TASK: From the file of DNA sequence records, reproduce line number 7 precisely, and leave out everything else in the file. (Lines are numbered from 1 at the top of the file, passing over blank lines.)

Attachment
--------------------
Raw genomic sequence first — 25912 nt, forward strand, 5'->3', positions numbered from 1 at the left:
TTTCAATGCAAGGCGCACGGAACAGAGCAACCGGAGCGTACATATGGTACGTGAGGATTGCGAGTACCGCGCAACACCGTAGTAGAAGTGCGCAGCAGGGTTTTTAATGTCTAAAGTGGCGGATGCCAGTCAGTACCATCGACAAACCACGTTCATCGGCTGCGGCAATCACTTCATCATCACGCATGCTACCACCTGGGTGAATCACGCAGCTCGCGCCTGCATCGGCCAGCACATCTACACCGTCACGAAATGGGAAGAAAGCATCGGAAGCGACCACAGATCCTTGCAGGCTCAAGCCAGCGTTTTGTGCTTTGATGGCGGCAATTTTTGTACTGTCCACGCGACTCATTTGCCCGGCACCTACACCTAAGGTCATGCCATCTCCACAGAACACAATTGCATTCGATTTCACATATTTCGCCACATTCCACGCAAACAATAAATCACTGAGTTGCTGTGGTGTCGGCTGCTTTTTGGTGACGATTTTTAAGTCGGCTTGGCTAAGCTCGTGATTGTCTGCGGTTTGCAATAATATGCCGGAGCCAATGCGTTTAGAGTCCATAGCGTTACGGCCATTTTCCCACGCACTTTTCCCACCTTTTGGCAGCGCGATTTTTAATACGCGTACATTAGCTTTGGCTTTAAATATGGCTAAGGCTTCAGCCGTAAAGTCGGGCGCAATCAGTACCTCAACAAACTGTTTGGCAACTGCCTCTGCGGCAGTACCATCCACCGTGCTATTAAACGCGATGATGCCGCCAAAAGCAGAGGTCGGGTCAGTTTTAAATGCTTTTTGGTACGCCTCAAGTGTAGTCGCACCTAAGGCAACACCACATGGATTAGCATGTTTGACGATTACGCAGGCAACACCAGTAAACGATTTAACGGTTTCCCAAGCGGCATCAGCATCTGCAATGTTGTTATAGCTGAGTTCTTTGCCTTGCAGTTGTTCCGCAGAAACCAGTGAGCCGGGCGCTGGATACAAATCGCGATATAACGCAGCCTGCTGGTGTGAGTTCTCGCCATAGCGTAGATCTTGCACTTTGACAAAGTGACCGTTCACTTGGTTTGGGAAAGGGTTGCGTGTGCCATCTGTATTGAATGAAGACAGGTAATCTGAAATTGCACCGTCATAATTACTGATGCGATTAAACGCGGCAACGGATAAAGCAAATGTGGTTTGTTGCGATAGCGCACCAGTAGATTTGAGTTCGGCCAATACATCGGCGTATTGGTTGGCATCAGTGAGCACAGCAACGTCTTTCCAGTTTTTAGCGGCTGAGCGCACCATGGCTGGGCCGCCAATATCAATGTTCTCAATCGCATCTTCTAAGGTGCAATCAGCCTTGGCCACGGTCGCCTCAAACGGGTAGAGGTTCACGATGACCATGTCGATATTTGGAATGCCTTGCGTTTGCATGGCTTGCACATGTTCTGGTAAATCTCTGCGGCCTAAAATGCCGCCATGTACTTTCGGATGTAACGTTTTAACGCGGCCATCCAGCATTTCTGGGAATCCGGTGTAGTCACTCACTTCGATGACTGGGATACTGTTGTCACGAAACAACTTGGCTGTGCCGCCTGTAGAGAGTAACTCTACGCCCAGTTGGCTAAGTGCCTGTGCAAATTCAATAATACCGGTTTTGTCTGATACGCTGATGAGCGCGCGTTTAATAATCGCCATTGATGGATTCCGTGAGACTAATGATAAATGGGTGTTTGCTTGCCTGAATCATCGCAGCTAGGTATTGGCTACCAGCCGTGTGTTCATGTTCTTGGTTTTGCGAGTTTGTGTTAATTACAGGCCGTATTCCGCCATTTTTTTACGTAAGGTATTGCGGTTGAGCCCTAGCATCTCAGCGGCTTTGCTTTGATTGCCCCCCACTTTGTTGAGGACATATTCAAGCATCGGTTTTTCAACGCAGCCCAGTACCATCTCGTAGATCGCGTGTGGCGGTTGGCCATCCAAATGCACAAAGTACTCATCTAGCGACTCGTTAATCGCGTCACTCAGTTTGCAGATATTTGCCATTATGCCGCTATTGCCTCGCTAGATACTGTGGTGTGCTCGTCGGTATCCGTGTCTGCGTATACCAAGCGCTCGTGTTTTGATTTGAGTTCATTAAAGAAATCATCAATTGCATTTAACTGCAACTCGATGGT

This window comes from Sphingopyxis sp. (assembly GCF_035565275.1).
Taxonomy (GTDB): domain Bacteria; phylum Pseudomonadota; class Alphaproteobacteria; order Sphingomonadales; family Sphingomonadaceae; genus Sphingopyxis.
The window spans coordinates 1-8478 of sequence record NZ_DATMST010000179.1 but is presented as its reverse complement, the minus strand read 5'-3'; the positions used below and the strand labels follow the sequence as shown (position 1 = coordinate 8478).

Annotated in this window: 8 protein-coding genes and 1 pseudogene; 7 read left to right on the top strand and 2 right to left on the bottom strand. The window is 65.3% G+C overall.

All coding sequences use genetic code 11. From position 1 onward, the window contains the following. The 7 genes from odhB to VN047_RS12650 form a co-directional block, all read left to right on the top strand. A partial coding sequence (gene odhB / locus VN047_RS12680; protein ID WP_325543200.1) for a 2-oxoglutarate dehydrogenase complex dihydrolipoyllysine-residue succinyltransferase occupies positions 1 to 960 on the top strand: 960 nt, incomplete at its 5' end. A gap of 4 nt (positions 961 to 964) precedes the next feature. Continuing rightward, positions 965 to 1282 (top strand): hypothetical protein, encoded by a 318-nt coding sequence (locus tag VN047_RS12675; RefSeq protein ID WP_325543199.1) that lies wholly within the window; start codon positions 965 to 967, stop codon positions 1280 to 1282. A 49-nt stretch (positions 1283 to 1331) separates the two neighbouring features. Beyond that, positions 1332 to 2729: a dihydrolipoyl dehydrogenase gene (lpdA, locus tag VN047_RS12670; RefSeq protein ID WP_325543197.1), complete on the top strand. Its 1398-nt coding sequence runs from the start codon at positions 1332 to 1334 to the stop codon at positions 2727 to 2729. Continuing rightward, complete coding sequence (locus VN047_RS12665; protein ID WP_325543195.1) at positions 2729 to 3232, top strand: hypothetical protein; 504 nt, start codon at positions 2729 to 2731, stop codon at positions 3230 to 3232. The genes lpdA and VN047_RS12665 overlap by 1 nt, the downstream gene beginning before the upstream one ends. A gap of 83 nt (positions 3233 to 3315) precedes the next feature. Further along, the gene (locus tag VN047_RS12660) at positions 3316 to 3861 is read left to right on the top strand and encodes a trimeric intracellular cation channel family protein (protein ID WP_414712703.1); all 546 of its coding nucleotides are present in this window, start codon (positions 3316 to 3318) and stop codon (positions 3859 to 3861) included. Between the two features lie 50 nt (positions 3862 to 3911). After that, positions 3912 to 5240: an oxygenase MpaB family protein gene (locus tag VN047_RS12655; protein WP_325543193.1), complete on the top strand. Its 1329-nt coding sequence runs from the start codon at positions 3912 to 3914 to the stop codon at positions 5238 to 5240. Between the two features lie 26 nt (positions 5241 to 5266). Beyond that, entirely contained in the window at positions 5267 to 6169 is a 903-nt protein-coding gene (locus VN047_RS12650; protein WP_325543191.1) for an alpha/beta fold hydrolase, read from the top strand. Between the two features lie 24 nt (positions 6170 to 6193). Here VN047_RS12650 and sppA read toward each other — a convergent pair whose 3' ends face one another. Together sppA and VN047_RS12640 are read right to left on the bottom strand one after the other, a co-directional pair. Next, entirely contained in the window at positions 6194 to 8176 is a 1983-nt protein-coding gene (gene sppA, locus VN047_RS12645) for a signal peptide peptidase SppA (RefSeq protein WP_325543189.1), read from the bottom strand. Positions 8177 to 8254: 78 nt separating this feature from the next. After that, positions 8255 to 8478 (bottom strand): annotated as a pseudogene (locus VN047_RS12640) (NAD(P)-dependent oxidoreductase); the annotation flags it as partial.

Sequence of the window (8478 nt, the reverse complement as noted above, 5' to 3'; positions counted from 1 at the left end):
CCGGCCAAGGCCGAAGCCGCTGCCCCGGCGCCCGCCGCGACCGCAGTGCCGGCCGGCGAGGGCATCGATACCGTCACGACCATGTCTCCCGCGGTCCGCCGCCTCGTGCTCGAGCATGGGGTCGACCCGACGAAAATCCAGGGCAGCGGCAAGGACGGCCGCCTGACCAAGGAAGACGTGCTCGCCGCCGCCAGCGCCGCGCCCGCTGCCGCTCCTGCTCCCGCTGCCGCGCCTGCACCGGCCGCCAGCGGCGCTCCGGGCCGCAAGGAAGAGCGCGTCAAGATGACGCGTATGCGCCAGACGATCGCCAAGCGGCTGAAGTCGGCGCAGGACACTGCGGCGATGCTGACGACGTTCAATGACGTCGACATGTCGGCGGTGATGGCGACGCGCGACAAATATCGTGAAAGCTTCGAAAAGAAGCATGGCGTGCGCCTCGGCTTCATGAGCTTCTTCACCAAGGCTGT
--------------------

All coding sequences use genetic code 11. From position 1 onward, the window contains the following. The 7 genes from odhB to VN047_RS12650 form a co-directional block, all read left to right on the top strand. A partial coding sequence (gene odhB / locus VN047_RS12680; protein ID WP_325543200.1) for a 2-oxoglutarate dehydrogenase complex dihydrolipoyllysine-residue succinyltransferase occupies positions 1 to 960 on the top strand: 960 nt, incomplete at its 5' end. A gap of 4 nt (positions 961 to 964) precedes the next feature. Continuing rightward, positions 965 to 1282 (top strand): hypothetical protein, encoded by a 318-nt coding sequence (locus tag VN047_RS12675; RefSeq protein ID WP_325543199.1) that lies wholly within the window; start codon positions 965 to 967, stop codon positions 1280 to 1282. A 49-nt stretch (positions 1283 to 1331) separates the two neighbouring features. Beyond that, positions 1332 to 2729: a dihydrolipoyl dehydrogenase gene (lpdA, locus tag VN047_RS12670; RefSeq protein ID WP_325543197.1), complete on the top strand. Its 1398-nt coding sequence runs from the start codon at positions 1332 to 1334 to the stop codon at positions 2727 to 2729. Continuing rightward, complete coding sequence (locus VN047_RS12665; protein ID WP_325543195.1) at positions 2729 to 3232, top strand: hypothetical protein; 504 nt, start codon at positions 2729 to 2731, stop codon at positions 3230 to 3232. The genes lpdA and VN047_RS12665 overlap by 1 nt, the downstream gene beginning before the upstream one ends. A gap of 83 nt (positions 3233 to 3315) precedes the next feature. Further along, the gene (locus tag VN047_RS12660) at positions 3316 to 3861 is read left to right on the top strand and encodes a trimeric intracellular cation channel family protein (protein ID WP_414712703.1); all 546 of its coding nucleotides are present in this window, start codon (positions 3316 to 3318) and stop codon (positions 3859 to 3861) included. Between the two features lie 50 nt (positions 3862 to 3911). After that, positions 3912 to 5240: an oxygenase MpaB family protein gene (locus tag VN047_RS12655; protein WP_325543193.1), complete on the top strand. Its 1329-nt coding sequence runs from the start codon at positions 3912 to 3914 to the stop codon at positions 5238 to 5240. Between the two features lie 26 nt (positions 5241 to 5266). Beyond that, entirely contained in the window at positions 5267 to 6169 is a 903-nt protein-coding gene (locus VN047_RS12650; protein WP_325543191.1) for an alpha/beta fold hydrolase, read from the top strand. Between the two features lie 24 nt (positions 6170 to 6193). Here VN047_RS12650 and sppA read toward each other — a convergent pair whose 3' ends face one another. Together sppA and VN047_RS12640 are read right to left on the bottom strand one after the other, a co-directional pair. Next, entirely contained in the window at positions 6194 to 8176 is a 1983-nt protein-coding gene (gene sppA, locus VN047_RS12645) for a signal peptide peptidase SppA (RefSeq protein WP_325543189.1), read from the bottom strand. Positions 8177 to 8254: 78 nt separating this feature from the next. After that, positions 8255 to 8478 (bottom strand): annotated as a pseudogene (locus VN047_RS12640) (NAD(P)-dependent oxidoreductase); the annotation flags it as partial.